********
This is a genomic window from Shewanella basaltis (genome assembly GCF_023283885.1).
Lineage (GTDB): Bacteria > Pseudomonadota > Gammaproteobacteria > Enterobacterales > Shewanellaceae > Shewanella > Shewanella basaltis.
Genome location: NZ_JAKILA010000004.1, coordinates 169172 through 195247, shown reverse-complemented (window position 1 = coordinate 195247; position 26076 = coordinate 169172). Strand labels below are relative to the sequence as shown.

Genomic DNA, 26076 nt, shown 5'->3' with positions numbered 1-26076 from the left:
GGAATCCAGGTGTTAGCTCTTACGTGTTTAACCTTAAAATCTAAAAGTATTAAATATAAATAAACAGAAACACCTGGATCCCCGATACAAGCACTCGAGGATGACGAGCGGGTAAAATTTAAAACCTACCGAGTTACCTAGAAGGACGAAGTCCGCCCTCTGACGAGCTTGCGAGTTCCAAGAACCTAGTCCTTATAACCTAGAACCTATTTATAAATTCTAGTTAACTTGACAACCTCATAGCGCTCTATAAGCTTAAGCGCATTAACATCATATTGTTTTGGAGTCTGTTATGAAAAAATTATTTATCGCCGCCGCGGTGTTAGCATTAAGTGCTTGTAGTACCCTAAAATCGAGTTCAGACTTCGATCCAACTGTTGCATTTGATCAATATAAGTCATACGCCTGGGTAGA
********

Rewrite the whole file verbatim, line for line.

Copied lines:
This is a genomic window from Shewanella basaltis (genome assembly GCF_023283885.1).
Lineage (GTDB): Bacteria > Pseudomonadota > Gammaproteobacteria > Enterobacterales > Shewanellaceae > Shewanella > Shewanella basaltis.
Genome location: NZ_JAKILA010000004.1, coordinates 169172 through 195247, shown reverse-complemented (window position 1 = coordinate 195247; position 26076 = coordinate 169172). Strand labels below are relative to the sequence as shown.

Genomic DNA, 26076 nt, shown 5'->3' with positions numbered 1-26076 from the left:
GGAATCCAGGTGTTAGCTCTTACGTGTTTAACCTTAAAATCTAAAAGTATTAAATATAAATAAACAGAAACACCTGGATCCCCGATACAAGCACTCGAGGATGACGAGCGGGTAAAATTTAAAACCTACCGAGTTACCTAGAAGGACGAAGTCCGCCCTCTGACGAGCTTGCGAGTTCCAAGAACCTAGTCCTTATAACCTAGAACCTATTTATAAATTCTAGTTAACTTGACAACCTCATAGCGCTCTATAAGCTTAAGCGCATTAACATCATATTGTTTTGGAGTCTGTTATGAAAAAATTATTTATCGCCGCCGCGGTGTTAGCATTAAGTGCTTGTAGTACCCTAAAATCGAGTTCAGACTTCGATCCAACTGTTGCATTTGATCAATATAAGTCATACGCCTGGGTAGA